Fallen tree destroys raptor enclosures, kills owls in Conway


Staff Writer

Published: 03-02-2023 10:51 AM

CONWAY — Even those who are driven to help others sometimes need help. Just ask raptor rehabilitator Tom Ricardi, whose bird enclosures were recently ravaged by a fallen pine tree.

According to Ricardi, the tree tore through one of the property’s cages and “flattened” another “pretty substantially” after the tree was uprooted during a storm earlier this month. One saw-whet owl and two great horned owls were killed as a result, while one peregrine falcon had to be moved to a different enclosure. Hefty tree removal costs have prompted Ricardi to accept donations as he pursues the completion of facility repairs by early summer.

Ricardi, who has been rescuing birds of prey for more than 50 years, currently houses 60 raptors inside roughly 30 enclosures at his Birds of Prey Rehabilitation Center in Conway. Costs to operate the facility, funded mostly out of Ricardi’s pocket, have been recently soared  with rising prices, he said last spring. This most recent hurdle adds to a string of obstacles Ricardi has had to face financially, including funding necessary facility repairs and buying food for the birds.

After getting an initial cost estimate of roughly $10,000 for tree removal, Ricardi got a second opinion from Northampton’s Cotton Tree Service, who he hired to do the work. He expects the company to remove the fallen tree, as well as some surrounding trees at risk of falling, within the next couple weeks.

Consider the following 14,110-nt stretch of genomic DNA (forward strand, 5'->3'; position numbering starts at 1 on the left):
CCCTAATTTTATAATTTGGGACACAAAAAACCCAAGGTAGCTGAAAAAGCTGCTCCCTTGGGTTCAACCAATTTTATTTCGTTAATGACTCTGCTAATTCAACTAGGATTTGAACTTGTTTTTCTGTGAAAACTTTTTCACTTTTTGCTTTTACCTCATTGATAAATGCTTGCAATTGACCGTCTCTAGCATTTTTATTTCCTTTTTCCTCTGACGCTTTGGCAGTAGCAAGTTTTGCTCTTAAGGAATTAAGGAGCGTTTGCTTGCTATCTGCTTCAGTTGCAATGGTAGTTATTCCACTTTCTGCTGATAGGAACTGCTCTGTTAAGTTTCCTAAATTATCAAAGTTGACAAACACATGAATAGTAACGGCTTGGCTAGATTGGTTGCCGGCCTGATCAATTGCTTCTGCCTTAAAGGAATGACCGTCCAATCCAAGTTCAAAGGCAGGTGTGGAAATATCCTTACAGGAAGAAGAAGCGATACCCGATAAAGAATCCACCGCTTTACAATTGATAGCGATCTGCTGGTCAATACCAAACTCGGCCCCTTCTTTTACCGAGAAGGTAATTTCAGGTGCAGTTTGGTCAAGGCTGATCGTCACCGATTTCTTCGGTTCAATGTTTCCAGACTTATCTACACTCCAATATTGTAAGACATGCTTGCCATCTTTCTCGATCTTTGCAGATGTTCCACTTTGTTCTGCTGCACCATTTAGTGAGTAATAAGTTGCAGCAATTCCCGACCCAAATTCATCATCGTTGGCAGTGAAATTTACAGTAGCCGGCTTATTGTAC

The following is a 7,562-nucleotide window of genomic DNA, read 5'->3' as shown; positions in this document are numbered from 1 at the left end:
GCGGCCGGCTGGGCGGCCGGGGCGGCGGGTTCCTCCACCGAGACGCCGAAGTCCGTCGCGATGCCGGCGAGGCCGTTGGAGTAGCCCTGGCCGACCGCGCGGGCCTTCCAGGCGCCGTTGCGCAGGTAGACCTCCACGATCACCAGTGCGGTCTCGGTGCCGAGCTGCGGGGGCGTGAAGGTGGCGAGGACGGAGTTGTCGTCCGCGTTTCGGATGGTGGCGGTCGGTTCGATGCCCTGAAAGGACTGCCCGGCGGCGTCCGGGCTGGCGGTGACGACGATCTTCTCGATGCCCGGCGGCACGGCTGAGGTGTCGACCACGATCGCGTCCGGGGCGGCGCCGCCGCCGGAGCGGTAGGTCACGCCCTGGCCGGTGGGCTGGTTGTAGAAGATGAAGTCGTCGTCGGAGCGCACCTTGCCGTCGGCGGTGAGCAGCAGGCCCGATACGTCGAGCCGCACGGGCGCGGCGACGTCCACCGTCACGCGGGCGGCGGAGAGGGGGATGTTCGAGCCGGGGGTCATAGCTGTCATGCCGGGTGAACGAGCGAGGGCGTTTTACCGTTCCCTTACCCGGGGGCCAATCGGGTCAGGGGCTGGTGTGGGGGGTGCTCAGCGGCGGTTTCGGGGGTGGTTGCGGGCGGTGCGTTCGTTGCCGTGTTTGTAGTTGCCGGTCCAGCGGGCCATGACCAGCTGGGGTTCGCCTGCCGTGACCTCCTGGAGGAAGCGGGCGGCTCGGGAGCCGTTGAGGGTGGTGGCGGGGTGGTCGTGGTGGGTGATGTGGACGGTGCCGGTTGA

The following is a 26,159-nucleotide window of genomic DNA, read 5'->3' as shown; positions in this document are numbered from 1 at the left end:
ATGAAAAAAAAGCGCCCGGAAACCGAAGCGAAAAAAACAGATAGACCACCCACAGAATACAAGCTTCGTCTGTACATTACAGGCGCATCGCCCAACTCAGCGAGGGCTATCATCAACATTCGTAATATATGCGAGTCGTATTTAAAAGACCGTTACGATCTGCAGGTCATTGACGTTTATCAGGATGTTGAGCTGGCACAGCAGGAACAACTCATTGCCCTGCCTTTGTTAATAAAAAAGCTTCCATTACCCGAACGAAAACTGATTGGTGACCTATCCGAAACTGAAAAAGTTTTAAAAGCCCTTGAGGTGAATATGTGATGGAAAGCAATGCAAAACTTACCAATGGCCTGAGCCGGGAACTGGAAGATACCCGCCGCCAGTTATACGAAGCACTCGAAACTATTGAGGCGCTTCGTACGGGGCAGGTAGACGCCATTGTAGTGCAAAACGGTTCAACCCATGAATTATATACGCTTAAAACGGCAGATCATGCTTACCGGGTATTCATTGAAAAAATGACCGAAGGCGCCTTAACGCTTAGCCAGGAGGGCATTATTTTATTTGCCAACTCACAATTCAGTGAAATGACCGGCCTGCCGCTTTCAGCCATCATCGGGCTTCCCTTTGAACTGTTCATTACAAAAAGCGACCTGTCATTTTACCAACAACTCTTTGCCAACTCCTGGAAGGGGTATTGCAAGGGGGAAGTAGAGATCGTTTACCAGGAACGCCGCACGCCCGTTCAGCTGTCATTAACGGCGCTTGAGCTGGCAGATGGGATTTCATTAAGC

Ricardi then intends to work alongside volunteers to repair the damaged cages in hopes of getting the facility back to normal in another couple months. As of Tuesday, he noted multiple lumber companies have reached out offering to donate lumber, and the Greenfield Farmers Cooperative Exchange offered its assistance with supplies.

While the fallen tree might not have a major impact on his operations, Ricardi’s enclosures have been growing increasingly cramped and more space would be ideal, he said. His center has been in strong demand this year, with Ricardi noting he has been called to rescue a raptor practically “every day.”

“This year, I’m picking up a lot of birds,” he said. “A lot of barred owls that are starving and I’m kind of scratching my head as to what’s going on.”

Ricardi said he has rescued 38 birds of prey since Jan. 1, whereas through the entirety of 2022, he rescued 165. He attributed this to last year’s drought, hypothesizing that dwindled populations further down the food chain have resulted in raptors moving from forest to forest in search of food. This, he said, may have translated to hawks and owls traversing local highways more frequently and getting hit by vehicles in the process.

Article continues after...

Yesterday's Most Read Articles

Mystery shrouds case of injured moose euthanized in Sunderland
Montague lands $4.92M EPA grant to demolish Strathmore mill
Propane explosion causes no injuries, but destroys Northfield camper
‘Such a great honor:’ Greenfield’s Kelly Doton to be inducted into the USA Field Hockey Hall of Fame on Friday
$338K fraud drains town coffers in Orange
48th annual Bernardston Gas Engine Show expected to be biggest event yet

Those interested in donating to Ricardi and the Birds of Prey Rehabilitation Center can send a check or money order to the Birds of Prey Rehabilitation Center, P.O. Box 26, Conway, MA 01341. The facility is a nonprofit and contributions are tax-deductible.

Additionally, an online GoFundMe page is available at bit.ly/3J4o0Po.

Reach Julian Mendoza at 413-930-4231 or jmendoza@recorder.com.